Intervention Model: Parallel Assignment
Masking: Single (Outcomes Assessor)
Primary Purpose: Prevention
Official Title: Preventing Cognitive Decline in African Americans With Mild Cognitive Impairment
Actual Study Start Date : June 21, 2011
Actual Primary Completion Date : December 13, 2016
Actual Study Completion Date : December 13, 2016

Resource links provided by the National Library of Medicine


Arm Intervention/treatment
Experimental: Behavior Activation
BA is a manual-based, behavioral treatment that helps people increase activity levels through goal setting, activity scheduling, graded task assignment, identifying avoidant behaviors, and rating one's sense of accomplishment.
Behavioral: Behavioral Activation (BA)
BA is a manual-based, behavioral treatment that helps people increase activity levels through goal setting, activity scheduling, graded task assignment, identifying avoidant behaviors, and rating one's sense of accomplishment.

Placebo Comparator: Supportive Therapy (ST)
ST is a person-centered treatment in which interventionists create a comfortable, non-judgmental environment by demonstrating genuineness, empathy, and acceptance of subjects without imposing any judgments on their decisions.
Behavioral: Supportive Therapy (ST)
ST is a person-centered psychotherapy in which interventionists create a comfortable, non-judgmental environment by demonstrating genuineness, empathy, and acceptance of subjects without imposing any judgments on their decisions.




Primary Outcome Measures :
  1. Number of Participants With a Decline of 6 Points on the Hopkins Verbal Learning Test-Revised (HVLT-R) [ Time Frame: 24 months ]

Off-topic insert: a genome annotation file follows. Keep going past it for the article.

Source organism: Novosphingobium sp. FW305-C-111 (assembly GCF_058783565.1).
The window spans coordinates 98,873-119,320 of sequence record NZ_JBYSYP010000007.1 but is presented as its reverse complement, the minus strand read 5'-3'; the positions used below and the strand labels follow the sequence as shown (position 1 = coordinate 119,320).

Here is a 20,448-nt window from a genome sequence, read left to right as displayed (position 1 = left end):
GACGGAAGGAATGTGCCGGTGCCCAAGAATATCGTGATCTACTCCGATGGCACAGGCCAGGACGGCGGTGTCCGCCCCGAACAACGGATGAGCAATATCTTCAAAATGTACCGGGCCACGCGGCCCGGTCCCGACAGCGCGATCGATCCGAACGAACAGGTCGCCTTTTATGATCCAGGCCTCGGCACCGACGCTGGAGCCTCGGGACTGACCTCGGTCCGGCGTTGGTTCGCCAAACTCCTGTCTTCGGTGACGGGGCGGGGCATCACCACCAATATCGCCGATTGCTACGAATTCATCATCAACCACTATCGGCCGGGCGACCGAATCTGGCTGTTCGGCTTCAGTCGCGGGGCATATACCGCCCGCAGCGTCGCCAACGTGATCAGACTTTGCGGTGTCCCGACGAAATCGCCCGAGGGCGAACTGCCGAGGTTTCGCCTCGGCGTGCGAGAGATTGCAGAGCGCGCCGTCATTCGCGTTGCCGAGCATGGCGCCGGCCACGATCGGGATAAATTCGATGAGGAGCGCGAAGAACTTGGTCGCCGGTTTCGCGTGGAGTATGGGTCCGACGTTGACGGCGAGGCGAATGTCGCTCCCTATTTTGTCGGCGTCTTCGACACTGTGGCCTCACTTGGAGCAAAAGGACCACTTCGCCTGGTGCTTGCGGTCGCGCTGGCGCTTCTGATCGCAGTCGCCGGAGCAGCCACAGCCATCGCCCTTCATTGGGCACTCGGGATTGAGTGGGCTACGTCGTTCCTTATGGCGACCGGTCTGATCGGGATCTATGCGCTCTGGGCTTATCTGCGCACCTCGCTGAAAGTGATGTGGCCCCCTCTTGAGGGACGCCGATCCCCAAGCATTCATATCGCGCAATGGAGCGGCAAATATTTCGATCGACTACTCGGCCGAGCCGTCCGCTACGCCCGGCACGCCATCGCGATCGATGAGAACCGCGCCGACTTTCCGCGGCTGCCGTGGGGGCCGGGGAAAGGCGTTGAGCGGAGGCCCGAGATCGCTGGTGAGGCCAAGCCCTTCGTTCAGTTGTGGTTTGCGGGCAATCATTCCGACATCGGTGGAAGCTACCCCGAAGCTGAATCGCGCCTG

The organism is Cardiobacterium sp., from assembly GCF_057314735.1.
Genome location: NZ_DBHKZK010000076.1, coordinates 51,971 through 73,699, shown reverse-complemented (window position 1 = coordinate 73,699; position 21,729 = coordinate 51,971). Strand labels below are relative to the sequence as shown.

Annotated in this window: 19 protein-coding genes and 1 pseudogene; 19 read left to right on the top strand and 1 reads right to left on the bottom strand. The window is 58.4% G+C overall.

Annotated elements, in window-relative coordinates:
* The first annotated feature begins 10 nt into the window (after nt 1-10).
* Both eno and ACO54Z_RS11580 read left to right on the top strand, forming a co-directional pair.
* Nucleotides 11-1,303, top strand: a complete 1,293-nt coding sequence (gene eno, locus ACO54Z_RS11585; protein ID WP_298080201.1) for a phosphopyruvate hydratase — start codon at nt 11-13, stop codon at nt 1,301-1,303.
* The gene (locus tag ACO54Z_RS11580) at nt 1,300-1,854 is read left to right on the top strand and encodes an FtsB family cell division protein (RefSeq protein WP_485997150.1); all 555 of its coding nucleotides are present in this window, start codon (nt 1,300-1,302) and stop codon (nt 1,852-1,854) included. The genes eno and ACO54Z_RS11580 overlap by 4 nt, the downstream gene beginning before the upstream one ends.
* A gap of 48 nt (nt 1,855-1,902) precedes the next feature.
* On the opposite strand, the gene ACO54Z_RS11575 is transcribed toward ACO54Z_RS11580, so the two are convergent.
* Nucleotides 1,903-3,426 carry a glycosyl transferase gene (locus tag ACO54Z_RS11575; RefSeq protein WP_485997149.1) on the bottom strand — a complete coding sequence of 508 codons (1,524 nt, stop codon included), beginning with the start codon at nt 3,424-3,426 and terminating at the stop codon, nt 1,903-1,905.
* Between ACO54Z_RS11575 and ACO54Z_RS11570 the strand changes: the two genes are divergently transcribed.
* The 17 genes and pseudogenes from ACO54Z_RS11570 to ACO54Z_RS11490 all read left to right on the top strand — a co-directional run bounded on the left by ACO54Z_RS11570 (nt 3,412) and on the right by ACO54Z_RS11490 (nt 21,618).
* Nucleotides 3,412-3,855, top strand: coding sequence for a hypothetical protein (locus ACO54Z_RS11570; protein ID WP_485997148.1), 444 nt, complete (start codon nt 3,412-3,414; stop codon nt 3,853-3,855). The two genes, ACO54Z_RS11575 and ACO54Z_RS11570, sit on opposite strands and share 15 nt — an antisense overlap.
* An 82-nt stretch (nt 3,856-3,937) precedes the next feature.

A decline of 6 points from baseline to 24 months on the Hopkins Verbal Learning Test-Revised (HVLT-R). Possible scores range from 0 to 12, with higher scores indicating better memory.


Secondary Outcome Measures :
  1. Change in University of California Performance-based Skills Assessment (UPSA) Score Per Year [ Time Frame: 24 months ]
    The University of California Performance-based Skills Assessment (UPSA) was used as an objective test of accuracy with writing checks, making change, using a telephone, and scheduling a physician appointment (higher scores indicate better function). Possible scores range from 0 to 100.



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Ages Eligible for Study:   65 Years and older   (Older Adult)
Sexes Eligible for Study:   All
Accepts Healthy Volunteers:   No
Criteria

Inclusion Criteria:

  • Age 65 years and older
  • Having a friend/relative willing to serve as a Knowledgeable Informant (KI)
  • Diagnosis of aMCI-MD
  • Self-identified as African American

Exclusion Criteria:

  • Psychiatric diagnosis, including dementia and major depression
  • Sensory deficits that preclude neuropsychological testing
  • Institutional residence
  • Reduced life expectancy due to known terminal illness

Information from the National Library of Medicine

To learn more about this study, you or your doctor may contact the study research staff using the contact information provided by the sponsor.

Please refer to this study by its ClinicalTrials.gov identifier (NCT number): NCT01299766


Locations
United States, Pennsylvania
Thomas Jefferson University
Philadelphia, Pennsylvania, United States, 19107
Sponsors and Collaborators
Thomas Jefferson University
Dartmouth College
Johns Hopkins University
University of Pennsylvania
National Institute on Aging (NIA)
Investigators
Study Director: Robin J Casten, PhD Thomas Jefferson University

Publications automatically indexed to this study by ClinicalTrials.gov Identifier (NCT Number):
Responsible Party: Thomas Jefferson University
ClinicalTrials.gov Identifier: NCT01299766     History of Changes
Other Study ID Numbers: 1R01AG035025 ( U.S. NIH Grant/Contract )
1R01AG035025 ( U.S. NIH Grant/Contract )
First Posted: February 18, 2011    Key Record Dates
Results First Posted: November 20, 2018
Last Update Posted: November 20, 2018
Last Verified: October 2018

Keywords provided by Thomas Jefferson University:
Mild Cognitive Impairment
Memory

Additional relevant MeSH terms:
Cognitive Dysfunction
Cognition Disorders
Neurocognitive Disorders
Mental Disorders